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AIU Online - Our accelerated Associate, Bachelor's and Master's programs allow you to earn your degree fast. Marketing, Business Administration, Criminal Justice, Visual Communication, Information Technology, Education, Healthcare Management, and more.

Rasmussen College offers small online class sizes, individual attention and an education that is respected throughout the community. Programs include: Accounting, Sales and Marketing, Allied Health, Financial Investigation, Health Information Technician, Business Management, Crime Management, Banking & Finance, Criminal Justice, Call Center Mgmt, Office Management, Child Care, Legal and Criminal Justice. HR Management, Medical Office, Internet Marketing, Management, and more.

Baker College (criminal justice, business management, medical billing and coding, graphic design and animation) The mission of Baker College Online is to provide quality online learning focused on advancing students to the next level of education in the fields of Health Care, Business, Technology and more.

Argosy University has 18 locations across the nation offering undergraduate, graduate, and postgraduate degrees in the disciplines of business, education, health science, and psychology and behavioral sciences.

South University Campus established in 1899 now has online distance learning degree programs including Bachelor's degrees in criminal justice, business administration, healthcare and nursing. Master's degrees in criminal justice, healthcare, and business administration.

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College Answer ( is the Internet's premier guide to college admissions and financial aid. It offers advice and tools to expedite, simplify, and optimize the admissions and financial aid processes."

FAFSA - U.S. Department of Education FREE Application for Federal Student Aid Web Site.

U.S. Department of Education will provide more than $67 billion this year, about 70 percent of all student aid, to help millions of students and families pay for postsecondary education.

FinAid! Smart Guide to Financial Aid - for specific majors or areas of study.

Pell Grants are usually a foundation of federal student aid, to which aid from other federal and nonfederal sources might be added. If you’re eligible for a Pell Grant, you’ll receive the full amount you qualify for.

The Student Guide - This guide explains student financial aid programs the U.S. Department of Education’s Federal Student Aid (FSA) office administers.




Saving Money for College

Even if college is years ahead for your son or daughter, or if you aren’t sure whether you plan to go on for university study following high school or community college, it never hurts to set aside savings that can be used for this worthwhile plan when the time comes. College costs continue to rise each year, with some institutions increasing tuition rates by five percent or more. It’s a good idea to start saving now so your money can compound at a decent rate and bring in a profitable return for future studies.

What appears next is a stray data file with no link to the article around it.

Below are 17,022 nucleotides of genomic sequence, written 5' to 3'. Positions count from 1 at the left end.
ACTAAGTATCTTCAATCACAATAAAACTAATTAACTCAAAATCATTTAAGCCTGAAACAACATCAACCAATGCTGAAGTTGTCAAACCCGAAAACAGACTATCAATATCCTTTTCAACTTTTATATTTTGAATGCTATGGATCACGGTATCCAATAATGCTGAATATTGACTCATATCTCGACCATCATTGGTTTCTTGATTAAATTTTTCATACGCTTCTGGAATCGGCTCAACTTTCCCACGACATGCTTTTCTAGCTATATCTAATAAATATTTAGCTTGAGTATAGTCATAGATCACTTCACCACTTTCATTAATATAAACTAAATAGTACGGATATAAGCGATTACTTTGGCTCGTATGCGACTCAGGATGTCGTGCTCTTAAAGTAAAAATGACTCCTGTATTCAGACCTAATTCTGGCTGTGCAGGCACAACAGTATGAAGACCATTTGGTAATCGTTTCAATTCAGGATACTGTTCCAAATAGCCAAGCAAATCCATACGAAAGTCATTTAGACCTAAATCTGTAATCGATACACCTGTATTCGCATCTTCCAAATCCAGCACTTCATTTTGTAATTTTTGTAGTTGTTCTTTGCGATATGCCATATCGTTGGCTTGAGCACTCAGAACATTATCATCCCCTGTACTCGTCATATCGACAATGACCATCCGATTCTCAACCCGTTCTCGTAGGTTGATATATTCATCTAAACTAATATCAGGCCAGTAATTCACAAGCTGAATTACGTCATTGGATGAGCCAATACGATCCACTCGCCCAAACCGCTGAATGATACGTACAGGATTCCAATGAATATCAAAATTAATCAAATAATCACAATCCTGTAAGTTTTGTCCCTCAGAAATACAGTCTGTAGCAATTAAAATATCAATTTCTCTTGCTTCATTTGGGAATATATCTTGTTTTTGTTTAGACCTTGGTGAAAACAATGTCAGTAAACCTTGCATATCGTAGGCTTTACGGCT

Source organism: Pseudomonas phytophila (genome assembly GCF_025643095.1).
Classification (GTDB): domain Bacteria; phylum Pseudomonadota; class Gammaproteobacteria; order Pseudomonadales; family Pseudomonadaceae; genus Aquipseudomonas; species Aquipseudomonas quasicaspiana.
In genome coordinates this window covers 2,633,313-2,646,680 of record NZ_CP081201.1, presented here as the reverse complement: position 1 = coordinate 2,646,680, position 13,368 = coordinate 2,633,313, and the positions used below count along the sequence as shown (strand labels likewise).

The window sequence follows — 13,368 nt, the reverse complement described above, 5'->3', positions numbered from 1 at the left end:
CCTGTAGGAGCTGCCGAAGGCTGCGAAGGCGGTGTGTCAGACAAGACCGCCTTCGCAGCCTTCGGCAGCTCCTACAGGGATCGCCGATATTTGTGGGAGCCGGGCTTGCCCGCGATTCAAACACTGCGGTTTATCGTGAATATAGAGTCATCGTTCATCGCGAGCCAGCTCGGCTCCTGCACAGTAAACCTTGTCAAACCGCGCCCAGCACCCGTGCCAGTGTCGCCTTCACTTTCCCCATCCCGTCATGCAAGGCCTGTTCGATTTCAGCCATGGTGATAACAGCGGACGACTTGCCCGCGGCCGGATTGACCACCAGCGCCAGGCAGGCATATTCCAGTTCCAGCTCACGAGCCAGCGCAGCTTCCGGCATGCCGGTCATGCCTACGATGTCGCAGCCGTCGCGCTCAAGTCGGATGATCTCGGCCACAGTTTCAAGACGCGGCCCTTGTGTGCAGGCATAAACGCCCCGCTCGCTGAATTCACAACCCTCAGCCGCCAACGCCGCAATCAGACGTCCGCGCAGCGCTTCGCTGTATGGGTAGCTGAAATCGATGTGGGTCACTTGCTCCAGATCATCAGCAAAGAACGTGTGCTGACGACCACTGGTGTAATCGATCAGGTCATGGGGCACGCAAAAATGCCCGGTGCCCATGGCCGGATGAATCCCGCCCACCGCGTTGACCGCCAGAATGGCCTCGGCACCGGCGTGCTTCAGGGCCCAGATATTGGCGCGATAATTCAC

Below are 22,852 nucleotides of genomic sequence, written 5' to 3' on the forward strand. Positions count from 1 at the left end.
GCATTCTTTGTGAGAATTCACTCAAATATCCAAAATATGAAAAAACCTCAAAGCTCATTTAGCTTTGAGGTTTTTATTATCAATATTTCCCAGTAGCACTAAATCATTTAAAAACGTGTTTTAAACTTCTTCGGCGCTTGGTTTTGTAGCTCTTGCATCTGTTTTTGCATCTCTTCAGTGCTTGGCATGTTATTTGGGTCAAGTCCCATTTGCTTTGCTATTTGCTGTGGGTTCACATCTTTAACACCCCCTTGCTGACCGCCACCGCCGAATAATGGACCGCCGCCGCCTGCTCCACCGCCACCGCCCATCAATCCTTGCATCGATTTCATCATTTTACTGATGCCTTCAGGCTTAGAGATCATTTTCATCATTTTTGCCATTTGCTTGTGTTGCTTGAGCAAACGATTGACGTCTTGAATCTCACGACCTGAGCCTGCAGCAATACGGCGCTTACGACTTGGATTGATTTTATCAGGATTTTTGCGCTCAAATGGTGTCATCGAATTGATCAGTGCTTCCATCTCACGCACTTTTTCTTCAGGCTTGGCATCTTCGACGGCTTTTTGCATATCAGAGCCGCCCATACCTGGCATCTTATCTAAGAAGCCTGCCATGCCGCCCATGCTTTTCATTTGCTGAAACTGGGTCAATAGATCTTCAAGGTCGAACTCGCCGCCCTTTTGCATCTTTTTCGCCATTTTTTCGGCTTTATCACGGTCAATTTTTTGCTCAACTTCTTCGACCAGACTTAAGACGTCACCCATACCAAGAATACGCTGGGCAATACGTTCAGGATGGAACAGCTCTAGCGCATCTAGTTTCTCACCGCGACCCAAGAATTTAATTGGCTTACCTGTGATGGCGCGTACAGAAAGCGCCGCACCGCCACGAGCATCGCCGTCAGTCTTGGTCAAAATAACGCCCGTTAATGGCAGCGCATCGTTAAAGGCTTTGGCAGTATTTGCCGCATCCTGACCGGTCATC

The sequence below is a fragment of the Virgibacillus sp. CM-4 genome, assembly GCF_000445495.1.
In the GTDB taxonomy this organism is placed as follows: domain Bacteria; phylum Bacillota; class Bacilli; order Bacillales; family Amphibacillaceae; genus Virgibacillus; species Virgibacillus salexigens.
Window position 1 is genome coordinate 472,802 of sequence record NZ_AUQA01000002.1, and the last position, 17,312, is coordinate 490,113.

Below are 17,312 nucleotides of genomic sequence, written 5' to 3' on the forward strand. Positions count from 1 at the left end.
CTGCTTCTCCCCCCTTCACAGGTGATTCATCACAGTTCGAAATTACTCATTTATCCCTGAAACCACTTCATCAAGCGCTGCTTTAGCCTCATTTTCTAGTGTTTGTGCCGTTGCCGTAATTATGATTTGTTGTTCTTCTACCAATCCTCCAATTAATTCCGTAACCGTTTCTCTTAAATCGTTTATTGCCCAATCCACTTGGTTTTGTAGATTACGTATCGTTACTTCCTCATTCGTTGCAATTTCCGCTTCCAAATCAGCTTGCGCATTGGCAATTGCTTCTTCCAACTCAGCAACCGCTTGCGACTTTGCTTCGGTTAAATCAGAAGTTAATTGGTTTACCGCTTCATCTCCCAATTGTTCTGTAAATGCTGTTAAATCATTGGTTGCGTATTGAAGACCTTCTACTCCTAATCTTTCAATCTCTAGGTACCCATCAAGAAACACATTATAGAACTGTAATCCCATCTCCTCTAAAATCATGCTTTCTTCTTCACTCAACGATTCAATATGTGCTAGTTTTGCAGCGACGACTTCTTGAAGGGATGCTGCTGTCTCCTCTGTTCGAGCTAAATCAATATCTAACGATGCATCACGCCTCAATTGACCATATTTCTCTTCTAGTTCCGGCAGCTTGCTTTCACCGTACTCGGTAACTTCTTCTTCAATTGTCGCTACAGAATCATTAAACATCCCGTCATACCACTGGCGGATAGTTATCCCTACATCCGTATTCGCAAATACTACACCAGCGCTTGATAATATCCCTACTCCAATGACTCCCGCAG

1. Start a savings plan. Have an affordable sum deducted from your paycheck and placed directly into a savings account. Forget about the money except occasionally to check on interest rates and balances. Over time, it will add up, and after several years you will have a fair amount to apply to college expenses.

2. Set aside a portion of cash gifts. Instead of spending it all in one place or for several things, take ten or fifteen percent out of a cash gift and add it to your savings account. If you get $100 for a Christmas present, put $10 into your savings account and spend the rest. Do the same for any unexpected windfalls.

3. Contribute a portion from each annual paycheck increase. If you get a five percent raise, divert one-half percent to savings. Do the same for year-end bonuses or other cash gifts associated with your job. You won’t miss the money if you do this up front, and the savings plan will increase that much more rapidly.

4. Get a part-time job. Whoever is destined for college could tackle this option, placing most or all of the income into a college savings plan. The job might take just a few hours each week or over the summer, as well as Christmas and spring breaks. Have the college-bound person keep track of the savings.

5. Invest in a mutual fund or money market account. Request that relatives give savings bonds instead of candy or toys for holidays and birthday gifts. Use these, and part of the monthly allowance, to open a mutual fund account. Adding $25 monthly can make a difference over the long haul, especially if the stock or the fund performs well.

Odd jobs, inheritances, and small scholarships won in high school can go into the savings account as well. The important thing is to keep depositing money into the account, don’t take anything out, and be patient as you wait for the account to grow with interest to become the financial support you need to make college dreams come true. Even if you are unable to save all of your college costs, you can save a sizable amount that will go a long way toward paying that hefty tuition bill, book and lab fees, or general service costs.

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